Putin Puts on a Brave Face over Vuhledar Disaster

Russian President Vladimir Putin is likely putting on a brave face as his troops continue to suffer "catastrophic casualties" around the Vuhledar region in Ukraine's eastern Donetsk oblast, a U.S. think tank has said.

Vuhledar has seen intense clashes in recent weeks, as Russian troops attempt to seize the town, something that a Kremlin-appointed official has said may turn the war in Moscow's favor.

Russian President Vladimir Putin
Russian President Vladimir Putin speaks during an event marking the 100th anniversary of domestic civil aviation at the State Kremlin Palace, on February 9, 2023 in Moscow. Putin is likely putting on a brave face as his troops continue to suffer “catastrophic casualties” around the Vuhledar region, a U.S. think tank has said. Contributor/Getty Images

Ukraine's military said on February 9 that Russian forces had lost dozens of armored vehicles in a failed attempt to take the eastern Ukrainian town.

The Institute for the Study of War (ISW), a think tank based in Washington D.C., noted in its daily assessment of the conflict on Monday that Putin said on a Russian state TV show recorded on February 9 and broadcast on February 12 that Russian "naval infantry is working as it should right now." He added that the Pacific and Northern fleets are "heroically fighting."

According to the think tank, Putin "likely deliberately praised his Pacific and Northern fleets against the backdrop of highly published and substantial losses to mechanized elements of the 155th Naval Infantry Brigade of the Pacific Fleet in their assault on Vuhledar."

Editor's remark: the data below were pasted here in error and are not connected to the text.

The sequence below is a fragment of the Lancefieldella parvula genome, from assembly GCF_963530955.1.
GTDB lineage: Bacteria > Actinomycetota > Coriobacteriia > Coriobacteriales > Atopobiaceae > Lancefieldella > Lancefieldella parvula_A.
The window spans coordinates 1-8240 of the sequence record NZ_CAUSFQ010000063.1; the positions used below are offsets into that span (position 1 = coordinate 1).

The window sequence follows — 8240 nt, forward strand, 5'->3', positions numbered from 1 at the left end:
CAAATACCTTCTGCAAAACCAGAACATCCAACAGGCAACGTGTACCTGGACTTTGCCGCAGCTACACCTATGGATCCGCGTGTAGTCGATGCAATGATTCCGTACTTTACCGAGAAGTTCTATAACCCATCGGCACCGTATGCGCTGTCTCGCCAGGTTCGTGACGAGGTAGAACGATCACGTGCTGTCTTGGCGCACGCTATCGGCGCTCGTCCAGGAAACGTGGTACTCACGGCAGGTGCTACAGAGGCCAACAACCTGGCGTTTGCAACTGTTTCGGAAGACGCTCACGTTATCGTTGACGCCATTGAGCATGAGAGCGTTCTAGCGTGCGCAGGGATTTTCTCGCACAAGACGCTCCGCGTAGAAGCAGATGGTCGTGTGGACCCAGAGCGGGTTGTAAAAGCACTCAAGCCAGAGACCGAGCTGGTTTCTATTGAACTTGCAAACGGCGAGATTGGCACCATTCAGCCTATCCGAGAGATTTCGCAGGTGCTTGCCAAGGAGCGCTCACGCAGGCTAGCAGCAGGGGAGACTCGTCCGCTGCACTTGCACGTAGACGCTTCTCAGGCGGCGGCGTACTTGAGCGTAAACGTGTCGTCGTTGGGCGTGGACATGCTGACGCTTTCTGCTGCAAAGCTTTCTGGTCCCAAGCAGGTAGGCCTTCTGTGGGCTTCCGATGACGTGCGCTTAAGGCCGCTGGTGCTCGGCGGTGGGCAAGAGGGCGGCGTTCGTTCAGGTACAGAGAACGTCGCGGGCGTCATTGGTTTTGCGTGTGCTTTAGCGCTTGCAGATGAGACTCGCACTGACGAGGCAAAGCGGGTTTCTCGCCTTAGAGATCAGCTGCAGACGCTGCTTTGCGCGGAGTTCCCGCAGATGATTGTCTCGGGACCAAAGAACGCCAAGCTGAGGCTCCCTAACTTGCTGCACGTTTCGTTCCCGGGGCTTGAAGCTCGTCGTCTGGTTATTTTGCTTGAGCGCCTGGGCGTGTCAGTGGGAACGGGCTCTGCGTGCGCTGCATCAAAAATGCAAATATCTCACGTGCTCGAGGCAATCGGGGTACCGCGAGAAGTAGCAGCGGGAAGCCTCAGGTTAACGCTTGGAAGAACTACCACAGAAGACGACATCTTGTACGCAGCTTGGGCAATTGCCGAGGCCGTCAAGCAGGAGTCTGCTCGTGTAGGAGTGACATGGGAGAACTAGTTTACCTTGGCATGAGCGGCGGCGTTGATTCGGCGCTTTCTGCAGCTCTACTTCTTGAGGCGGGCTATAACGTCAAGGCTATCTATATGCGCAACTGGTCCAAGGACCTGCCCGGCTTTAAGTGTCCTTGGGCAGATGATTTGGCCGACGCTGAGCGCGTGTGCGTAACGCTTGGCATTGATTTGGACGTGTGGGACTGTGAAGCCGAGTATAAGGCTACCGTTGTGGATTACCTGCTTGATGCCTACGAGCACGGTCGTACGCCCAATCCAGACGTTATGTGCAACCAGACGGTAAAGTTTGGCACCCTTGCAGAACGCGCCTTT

The ISW said Russia's defense ministry had been silent regarding Russian losses in Vuhledar. The think tank added that Putin's comment follows his defense minister Sergei Shoigu's statement on February 7 that Russian forces are "successfully developing an offensive" in the town.

"Putin is likely deliberately doubling down on the Russian MoD's extremely overly optimistic description of the Vuhledar frontline to sustain the narrative of an imminent and sweeping major Russian offensive in Donetsk Oblast," the think tank observed.

The Russian president is also likely "refraining from siding with critical milbloggers who had been increasingly accusing the Russian MoD and military command of failing to learn from their previous mistakes when conducting mechanized drives."

According to Oleksiy Dmytrashkivskyi, head of the united press center of the Tavriskiy District of Ukrainian defense forces, Russia has suffered extremely heavy losses in Vuhledar.

"During the two weeks of the so-called 'great offensive,' the Russian army lost quite a large amount of equipment in the Vuhledar direction," Dmytrashkivskyi said on Monday, per Pravda. "Only last week, 130 units were destroyed, 36 of them were tanks. This is a battalion."

Meanwhile, Grey Zone, a Telegram channel linked to the Wagner Group, a Russian paramilitary outfit involved in the offensives in Ukraine's eastern region, has said Putin's latest assault on Vuhledar was an attempt to show a victory that could match Wagner's success in Soledar. However, it has backfired.

Tensions mounted when Putin attributed success in Soledar to his defense ministry, making no mention of the Wagner Group. Its founder, Yevgeny Prigozhin, accused the ministry of attempting to downplay the group's role in the capture of Soledar, and of belittling its achievements.

Newsweek has contacted Russia's foreign ministry for comment.

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